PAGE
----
Is a Reverse Mortgage Right for You?

Between “trusted” celebrity spokespersons and advertisements in newsprint and on line touting the advantages of a reverse mortgage, senior citizens are being bombarded with the benefits of a reverse mortgage as a way to assess money for “the good life” during retirement, “take a much needed vacation!” or “spend it however you want!”. However, what these advertisements neglect to tell the consumers is that the supposed “ease” of getting this money carries risk.

A reverse mortgage is a way for older homeowners to transform the equity in their home in cash without having to either move or make regular loan repayments. If you own a home and are at least 62 years old, you may qualify. The loan does not have to be repaid until the last surviving borrower dies, sells the home or permanently moves out, which is non occupation of the home as the primary residence for a year.

This money can be received in one of three ways: a lump sum, as a line of credit or in a series of regular payments. A reverse mortgage cannot be taken out if there is a prior debt against the home, and the amount received depends on the value of the home, the age of the borrower and current interest rates: the lower the interest rate and the older the borrower, the more that can be borrowed. The borrower is still required to pay all taxes and any other municipal obligations, maintain homeowners insurance and maintain the residence. Interest is also charged on the money disbursed, and at the closing of the loan there are the normal closing costs charged in any other real estate transaction, such as fees and costs to the granting institution and title insurance.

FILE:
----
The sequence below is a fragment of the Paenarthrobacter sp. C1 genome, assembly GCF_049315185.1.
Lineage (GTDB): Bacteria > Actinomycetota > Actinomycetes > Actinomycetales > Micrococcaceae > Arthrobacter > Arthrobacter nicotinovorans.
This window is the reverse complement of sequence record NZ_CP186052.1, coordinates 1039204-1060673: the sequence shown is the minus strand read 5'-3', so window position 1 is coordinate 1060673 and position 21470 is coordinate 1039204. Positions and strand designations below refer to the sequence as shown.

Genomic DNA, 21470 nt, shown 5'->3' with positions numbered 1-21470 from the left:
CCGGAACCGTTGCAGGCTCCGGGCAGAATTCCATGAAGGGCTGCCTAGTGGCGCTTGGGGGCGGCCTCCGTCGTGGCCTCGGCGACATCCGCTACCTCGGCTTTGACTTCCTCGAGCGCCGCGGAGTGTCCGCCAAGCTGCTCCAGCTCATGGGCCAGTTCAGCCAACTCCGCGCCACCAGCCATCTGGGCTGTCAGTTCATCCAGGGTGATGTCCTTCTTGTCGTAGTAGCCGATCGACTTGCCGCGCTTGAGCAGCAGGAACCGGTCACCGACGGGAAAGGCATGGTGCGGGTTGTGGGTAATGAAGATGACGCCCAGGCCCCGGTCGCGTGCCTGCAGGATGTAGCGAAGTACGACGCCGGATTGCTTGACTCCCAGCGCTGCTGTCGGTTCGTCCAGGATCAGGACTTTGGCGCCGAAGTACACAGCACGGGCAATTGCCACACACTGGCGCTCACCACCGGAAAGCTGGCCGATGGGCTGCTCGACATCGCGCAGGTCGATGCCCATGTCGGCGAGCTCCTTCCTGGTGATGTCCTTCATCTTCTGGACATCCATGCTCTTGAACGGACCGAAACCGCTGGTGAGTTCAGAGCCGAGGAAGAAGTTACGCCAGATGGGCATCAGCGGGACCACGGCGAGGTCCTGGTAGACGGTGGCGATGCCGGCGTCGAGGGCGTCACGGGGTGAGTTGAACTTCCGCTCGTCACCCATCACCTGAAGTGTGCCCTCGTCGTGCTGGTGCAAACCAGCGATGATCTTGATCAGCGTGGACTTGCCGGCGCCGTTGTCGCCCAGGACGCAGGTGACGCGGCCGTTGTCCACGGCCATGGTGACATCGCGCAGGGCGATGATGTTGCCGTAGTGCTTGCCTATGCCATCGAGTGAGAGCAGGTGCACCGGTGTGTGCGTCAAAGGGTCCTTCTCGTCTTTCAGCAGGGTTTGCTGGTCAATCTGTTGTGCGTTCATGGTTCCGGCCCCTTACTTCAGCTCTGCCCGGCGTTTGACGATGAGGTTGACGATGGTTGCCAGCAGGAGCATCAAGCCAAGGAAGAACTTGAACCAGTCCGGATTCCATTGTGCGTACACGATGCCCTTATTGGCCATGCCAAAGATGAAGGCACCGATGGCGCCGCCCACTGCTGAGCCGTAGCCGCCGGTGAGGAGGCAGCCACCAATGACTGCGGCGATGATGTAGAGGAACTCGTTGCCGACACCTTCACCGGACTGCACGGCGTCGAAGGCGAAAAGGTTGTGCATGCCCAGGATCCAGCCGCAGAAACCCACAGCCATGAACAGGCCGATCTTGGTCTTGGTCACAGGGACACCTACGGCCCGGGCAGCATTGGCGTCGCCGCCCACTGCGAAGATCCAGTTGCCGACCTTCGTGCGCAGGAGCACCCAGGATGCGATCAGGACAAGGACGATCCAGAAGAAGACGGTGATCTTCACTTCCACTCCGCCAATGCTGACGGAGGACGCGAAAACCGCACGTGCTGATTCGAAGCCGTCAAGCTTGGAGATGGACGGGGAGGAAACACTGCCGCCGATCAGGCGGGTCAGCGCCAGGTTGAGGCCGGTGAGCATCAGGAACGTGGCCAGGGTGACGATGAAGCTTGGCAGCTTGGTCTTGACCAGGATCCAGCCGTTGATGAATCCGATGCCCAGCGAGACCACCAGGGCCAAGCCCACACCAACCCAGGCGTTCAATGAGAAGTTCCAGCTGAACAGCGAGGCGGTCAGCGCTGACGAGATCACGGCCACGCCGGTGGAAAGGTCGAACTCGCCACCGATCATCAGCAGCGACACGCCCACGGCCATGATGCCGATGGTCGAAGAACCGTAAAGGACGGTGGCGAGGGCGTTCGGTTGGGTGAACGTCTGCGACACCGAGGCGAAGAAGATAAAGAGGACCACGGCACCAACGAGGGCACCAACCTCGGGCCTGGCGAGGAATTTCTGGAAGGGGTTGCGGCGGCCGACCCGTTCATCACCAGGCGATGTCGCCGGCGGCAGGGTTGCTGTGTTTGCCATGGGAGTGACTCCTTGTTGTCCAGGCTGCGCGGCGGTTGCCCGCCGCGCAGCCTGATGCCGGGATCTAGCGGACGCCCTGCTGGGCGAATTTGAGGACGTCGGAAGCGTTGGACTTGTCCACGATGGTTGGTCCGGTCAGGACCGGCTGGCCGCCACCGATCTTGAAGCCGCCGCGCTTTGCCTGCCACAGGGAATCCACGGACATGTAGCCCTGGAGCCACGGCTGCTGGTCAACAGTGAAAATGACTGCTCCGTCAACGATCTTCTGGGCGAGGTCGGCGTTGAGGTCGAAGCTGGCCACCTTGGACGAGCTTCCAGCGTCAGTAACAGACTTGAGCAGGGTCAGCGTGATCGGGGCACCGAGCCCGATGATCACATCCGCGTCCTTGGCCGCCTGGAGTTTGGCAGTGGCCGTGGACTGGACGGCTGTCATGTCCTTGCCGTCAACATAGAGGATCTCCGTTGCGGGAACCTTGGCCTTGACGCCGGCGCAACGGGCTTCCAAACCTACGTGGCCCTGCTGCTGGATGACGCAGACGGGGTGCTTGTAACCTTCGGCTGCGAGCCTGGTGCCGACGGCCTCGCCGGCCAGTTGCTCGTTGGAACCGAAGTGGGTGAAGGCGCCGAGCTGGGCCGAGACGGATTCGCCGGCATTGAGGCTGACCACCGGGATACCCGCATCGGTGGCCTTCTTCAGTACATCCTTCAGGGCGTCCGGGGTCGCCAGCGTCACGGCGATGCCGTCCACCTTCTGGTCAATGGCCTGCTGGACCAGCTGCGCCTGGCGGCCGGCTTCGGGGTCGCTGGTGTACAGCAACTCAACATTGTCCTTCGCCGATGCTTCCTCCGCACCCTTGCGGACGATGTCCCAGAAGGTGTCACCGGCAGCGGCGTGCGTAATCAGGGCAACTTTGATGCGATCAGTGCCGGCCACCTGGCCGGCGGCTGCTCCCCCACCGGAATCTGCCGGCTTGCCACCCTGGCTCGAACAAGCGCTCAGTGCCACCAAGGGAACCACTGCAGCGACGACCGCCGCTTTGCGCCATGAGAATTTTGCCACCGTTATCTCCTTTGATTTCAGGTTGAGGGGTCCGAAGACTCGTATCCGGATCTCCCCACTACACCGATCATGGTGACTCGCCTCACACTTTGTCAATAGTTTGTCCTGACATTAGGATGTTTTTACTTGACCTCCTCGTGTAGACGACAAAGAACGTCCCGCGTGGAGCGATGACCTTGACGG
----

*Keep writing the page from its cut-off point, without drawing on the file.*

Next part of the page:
The problem with these loans is that they carry large insurance and origination costs and may affect eligibility for government benefits like Medicaid. They’re not ideal for parents whose major objective is to safeguard an inheritance for their children.

Also, make sure both spouses are on the mortgage, it may be tempting to only use the older spouse, and access more money, but if both spouses are not on the mortgage and the older spouse dies first, the surviving spouse is required to repay the mortgage loan in full or face eviction.

A reverse mortgage can be a great tool in the right circumstances, if needed for paying medical expenses not covered by Medicaid or insurance. If you opt for a reverse mortgage, make sure both spouses names are on the mortgage and watch out for a lump sum loan.

Look for a reverse mortgage with a line of credit with a variable interest rate, where you only access the money as you need it and your interest charges will be lower than a lump sum loan, which have a fixed interest rate and earns interest every month.